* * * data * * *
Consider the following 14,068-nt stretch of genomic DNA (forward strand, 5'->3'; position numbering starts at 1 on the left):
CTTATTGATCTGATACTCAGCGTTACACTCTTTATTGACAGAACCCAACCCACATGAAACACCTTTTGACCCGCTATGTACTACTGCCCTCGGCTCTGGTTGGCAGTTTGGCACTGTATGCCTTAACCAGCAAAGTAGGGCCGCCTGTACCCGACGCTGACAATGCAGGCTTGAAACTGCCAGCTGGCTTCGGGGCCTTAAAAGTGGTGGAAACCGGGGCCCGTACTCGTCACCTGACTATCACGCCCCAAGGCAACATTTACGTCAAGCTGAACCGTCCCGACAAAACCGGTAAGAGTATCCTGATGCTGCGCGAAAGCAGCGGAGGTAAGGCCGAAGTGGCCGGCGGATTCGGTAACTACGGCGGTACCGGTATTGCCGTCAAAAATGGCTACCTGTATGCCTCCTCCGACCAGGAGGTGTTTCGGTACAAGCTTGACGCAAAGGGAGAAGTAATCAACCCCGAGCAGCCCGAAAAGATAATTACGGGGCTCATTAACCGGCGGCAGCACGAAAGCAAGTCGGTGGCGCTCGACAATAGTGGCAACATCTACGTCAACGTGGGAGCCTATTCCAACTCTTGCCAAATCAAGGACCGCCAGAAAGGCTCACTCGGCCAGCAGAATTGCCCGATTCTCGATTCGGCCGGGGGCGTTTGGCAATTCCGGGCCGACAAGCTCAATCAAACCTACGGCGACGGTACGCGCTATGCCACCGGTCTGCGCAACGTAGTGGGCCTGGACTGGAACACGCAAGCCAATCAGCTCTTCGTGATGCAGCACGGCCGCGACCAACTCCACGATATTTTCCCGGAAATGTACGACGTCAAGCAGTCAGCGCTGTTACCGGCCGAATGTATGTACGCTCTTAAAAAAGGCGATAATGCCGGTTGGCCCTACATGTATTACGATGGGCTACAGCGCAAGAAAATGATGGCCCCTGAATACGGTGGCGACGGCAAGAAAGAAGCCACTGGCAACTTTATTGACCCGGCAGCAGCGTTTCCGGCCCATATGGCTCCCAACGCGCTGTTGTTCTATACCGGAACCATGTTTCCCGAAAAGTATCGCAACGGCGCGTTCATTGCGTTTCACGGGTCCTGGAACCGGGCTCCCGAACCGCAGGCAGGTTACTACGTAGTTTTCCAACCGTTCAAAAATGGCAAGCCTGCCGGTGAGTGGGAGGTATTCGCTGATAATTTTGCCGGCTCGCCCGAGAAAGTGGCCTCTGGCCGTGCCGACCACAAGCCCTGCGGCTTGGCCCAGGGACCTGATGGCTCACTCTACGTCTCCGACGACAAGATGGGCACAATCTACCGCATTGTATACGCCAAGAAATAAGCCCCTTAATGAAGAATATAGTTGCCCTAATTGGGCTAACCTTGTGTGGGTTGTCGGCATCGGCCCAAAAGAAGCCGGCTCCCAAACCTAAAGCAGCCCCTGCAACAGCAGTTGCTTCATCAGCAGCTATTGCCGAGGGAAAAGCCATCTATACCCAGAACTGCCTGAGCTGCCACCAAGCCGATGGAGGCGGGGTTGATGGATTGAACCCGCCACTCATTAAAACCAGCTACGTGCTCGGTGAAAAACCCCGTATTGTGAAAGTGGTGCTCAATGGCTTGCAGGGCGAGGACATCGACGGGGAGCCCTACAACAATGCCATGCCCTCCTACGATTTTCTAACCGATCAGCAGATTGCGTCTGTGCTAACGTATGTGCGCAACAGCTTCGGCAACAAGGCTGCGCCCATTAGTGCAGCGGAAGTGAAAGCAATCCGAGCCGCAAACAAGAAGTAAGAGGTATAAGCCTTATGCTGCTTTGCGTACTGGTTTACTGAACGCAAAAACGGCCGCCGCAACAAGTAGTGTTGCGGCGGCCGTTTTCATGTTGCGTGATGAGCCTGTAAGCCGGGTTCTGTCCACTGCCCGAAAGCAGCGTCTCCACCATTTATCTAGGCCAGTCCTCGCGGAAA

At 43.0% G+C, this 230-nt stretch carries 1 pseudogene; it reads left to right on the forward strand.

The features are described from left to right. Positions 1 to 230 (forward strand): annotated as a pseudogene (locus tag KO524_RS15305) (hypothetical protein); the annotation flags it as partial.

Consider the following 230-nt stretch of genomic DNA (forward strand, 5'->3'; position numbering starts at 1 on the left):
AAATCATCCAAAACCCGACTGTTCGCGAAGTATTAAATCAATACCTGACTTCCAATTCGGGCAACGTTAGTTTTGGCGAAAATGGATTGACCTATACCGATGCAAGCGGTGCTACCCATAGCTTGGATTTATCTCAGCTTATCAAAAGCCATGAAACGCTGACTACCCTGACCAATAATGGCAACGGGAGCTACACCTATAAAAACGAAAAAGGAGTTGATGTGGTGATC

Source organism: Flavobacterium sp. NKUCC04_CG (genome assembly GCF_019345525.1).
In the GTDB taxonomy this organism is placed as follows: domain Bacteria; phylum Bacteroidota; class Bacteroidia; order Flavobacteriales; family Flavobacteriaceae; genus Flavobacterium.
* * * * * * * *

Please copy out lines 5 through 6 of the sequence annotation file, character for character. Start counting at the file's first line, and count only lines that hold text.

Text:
Consider the following 230-nt stretch of genomic DNA (forward strand, 5'->3'; position numbering starts at 1 on the left):
AAATCATCCAAAACCCGACTGTTCGCGAAGTATTAAATCAATACCTGACTTCCAATTCGGGCAACGTTAGTTTTGGCGAAAATGGATTGACCTATACCGATGCAAGCGGTGCTACCCATAGCTTGGATTTATCTCAGCTTATCAAAAGCCATGAAACGCTGACTACCCTGACCAATAATGGCAACGGGAGCTACACCTATAAAAACGAAAAAGGAGTTGATGTGGTGATC